"We do not want such elements in the party as do
not agree with its decisions and principles. They should
leave the party and stay aloof from it."
Those are brave words, and spoken we are sure with a
sincerity. We welcome such a plain talk—which amidst
a welter of talks bordering on conundrums, stands out
in bold relief.
The talk is important not only because, it is pregnant
with possibilities, but also because, it is from the
President of the Congress, Mrs. Indra Gandhi.
Madame, before ascending the gadi, was reported to have
been much in the company of what is termed as the 'ginger
group' in the Congress. As if by way of confirming that
news, Mrs. Indra Gandhi, now and then made speeches
spiced with, what might be termed as leftist views.
We do not know whether, the Congress President, is bent
on changing the "Official Congress" views
on various problems, or is going to fall in line with
the official view. But, this much is to be welcomed—the
'Depart, you dissidents!'—Seems to be the order of the
day, issued by Mrs. Gandhi.
Mrs. Gandhi had to administer such plain talk, because,
after the Nagpur session, sharp differences of opinion
arose among Congressmen and some of those who thought
that they could afford to express their difference of
opinion, did so.
They could have and ought to have, expressed their opinion,
at the Congress session—if they were at all serious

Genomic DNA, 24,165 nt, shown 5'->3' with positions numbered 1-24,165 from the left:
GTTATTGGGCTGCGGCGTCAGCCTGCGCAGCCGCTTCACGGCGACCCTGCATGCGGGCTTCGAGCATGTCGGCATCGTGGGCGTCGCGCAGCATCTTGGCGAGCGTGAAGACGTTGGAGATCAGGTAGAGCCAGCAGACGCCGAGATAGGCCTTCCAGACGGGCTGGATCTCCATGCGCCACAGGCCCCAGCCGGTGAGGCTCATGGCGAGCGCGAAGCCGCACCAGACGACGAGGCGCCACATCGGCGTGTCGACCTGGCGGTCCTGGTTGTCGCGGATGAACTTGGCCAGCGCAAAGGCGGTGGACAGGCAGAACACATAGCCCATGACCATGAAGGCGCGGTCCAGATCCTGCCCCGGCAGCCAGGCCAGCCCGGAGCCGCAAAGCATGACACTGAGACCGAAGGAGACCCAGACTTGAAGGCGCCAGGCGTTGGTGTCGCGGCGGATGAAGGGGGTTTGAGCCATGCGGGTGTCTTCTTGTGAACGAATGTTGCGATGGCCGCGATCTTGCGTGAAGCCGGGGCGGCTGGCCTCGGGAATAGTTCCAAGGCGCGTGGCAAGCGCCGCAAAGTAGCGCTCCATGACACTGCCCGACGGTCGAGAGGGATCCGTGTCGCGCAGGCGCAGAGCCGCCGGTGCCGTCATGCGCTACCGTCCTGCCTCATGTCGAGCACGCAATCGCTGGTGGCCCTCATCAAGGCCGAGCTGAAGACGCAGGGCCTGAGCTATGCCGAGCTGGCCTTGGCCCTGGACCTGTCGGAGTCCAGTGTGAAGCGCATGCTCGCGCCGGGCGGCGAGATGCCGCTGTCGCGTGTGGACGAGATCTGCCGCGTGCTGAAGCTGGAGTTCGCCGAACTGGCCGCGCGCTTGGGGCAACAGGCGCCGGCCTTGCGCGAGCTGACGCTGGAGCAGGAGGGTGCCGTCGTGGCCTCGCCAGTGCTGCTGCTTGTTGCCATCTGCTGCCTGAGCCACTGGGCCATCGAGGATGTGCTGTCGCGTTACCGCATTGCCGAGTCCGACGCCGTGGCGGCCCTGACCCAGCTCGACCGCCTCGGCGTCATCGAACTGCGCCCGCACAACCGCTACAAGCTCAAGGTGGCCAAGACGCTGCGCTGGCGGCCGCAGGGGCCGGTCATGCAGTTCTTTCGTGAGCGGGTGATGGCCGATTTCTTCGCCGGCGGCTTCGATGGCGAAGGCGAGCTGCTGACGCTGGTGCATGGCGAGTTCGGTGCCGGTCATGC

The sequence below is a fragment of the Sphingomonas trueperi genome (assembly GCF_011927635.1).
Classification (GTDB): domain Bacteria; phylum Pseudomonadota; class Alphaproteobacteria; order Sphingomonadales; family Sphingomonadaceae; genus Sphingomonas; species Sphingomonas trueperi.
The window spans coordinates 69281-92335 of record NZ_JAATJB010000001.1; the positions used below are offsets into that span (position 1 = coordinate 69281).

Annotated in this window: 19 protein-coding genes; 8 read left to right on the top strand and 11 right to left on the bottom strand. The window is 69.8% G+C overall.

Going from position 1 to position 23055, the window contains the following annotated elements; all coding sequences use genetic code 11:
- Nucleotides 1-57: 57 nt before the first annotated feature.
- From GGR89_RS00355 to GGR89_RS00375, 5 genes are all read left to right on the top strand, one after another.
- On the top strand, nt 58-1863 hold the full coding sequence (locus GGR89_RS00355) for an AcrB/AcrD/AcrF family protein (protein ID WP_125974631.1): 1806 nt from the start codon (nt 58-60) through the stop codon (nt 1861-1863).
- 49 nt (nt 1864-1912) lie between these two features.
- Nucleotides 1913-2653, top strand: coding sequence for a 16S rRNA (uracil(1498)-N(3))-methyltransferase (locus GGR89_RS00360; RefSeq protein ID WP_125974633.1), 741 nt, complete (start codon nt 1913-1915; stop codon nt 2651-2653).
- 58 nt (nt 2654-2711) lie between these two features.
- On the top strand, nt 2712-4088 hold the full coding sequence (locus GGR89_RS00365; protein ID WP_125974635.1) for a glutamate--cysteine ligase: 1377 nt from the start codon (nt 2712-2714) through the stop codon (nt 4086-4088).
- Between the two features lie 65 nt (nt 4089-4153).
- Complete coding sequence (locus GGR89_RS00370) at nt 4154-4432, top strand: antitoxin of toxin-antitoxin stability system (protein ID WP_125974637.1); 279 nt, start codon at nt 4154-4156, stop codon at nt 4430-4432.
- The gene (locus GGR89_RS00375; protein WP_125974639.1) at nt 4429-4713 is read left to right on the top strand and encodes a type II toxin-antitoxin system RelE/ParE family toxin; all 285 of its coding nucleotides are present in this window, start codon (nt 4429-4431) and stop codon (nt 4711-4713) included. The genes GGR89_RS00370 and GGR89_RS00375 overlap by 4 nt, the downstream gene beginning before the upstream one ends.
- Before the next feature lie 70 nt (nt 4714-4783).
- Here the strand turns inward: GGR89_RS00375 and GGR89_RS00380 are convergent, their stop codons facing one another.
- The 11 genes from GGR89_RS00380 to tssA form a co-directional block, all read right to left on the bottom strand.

and sincere in their line of thought. But though some
of them fumbled out feeble opposition—when once Pandit
Nehru stood up to chastise, they were all of them cowed
The resolutions were passed!
Opinions contrary to Pandit Nehru's views, had to go
Pandit Nehru naturally would have thought with pleasure
and pardonable pride, that before him all opposition
had vanished into thin air.
Likewise, we are afraid, most of those, who stood out
to oppose, on scenting out the fact that the Pandit
was in a temper, thought it prudent to feign a surrender
rather than remonstrate and get exposed.
Some of them who know Pandit Nehru intimately, know
this much: Pandit Nehru demands submission to his opinion,
and takes particular pleasure in that; but after submission,
he favours them all, with rich concessions, nice adjustments
and charming compromises—even though these might jeopardise
those resolutions for which he put forth a heroic fight
and got victory.
What is of supreme importance to Pandit Nehru, is, not
how these resolutions should become realities, but how
to register a victory at the sessions.
Like the monarchs of old, he would first demand his
opponent to surrender—but afterwards would make him
become his ally—the Commander of his own Legion.
Those who are well conversant with Pandit Nehru's psychology,
feigned a submission and they hope to get out of him,
concessions enough to nullify his resolutions.
But there are others, who think that they should speak
out—and some of them have spoken. It is to them that
the President has issued a stern note—'Remain to register
your approval, if you differ, depart!'
We do not know, what kind of reaction there is going
to be, after this remark.
But, what is of interest, is, not what will happen in
the near future, but an entirely different aspect—the
One may be permitted to ask Madame, why is it and how
is it that people who are not able to see eye to eye
with the known Congress principles found their way into
the Congress-fold! Did those 'doubting Thomases' sneak
into the Congress party—or were most of them 'roped'
into the Congress by the 'canvassers' during the elections?
We are confident of proving that in eight out of ten
cases, it was a case of ‘roping in’ rather than of sneaking
Madame should know that Pandit Nehru's lieutenants—even
those top-men at State level—went about netting any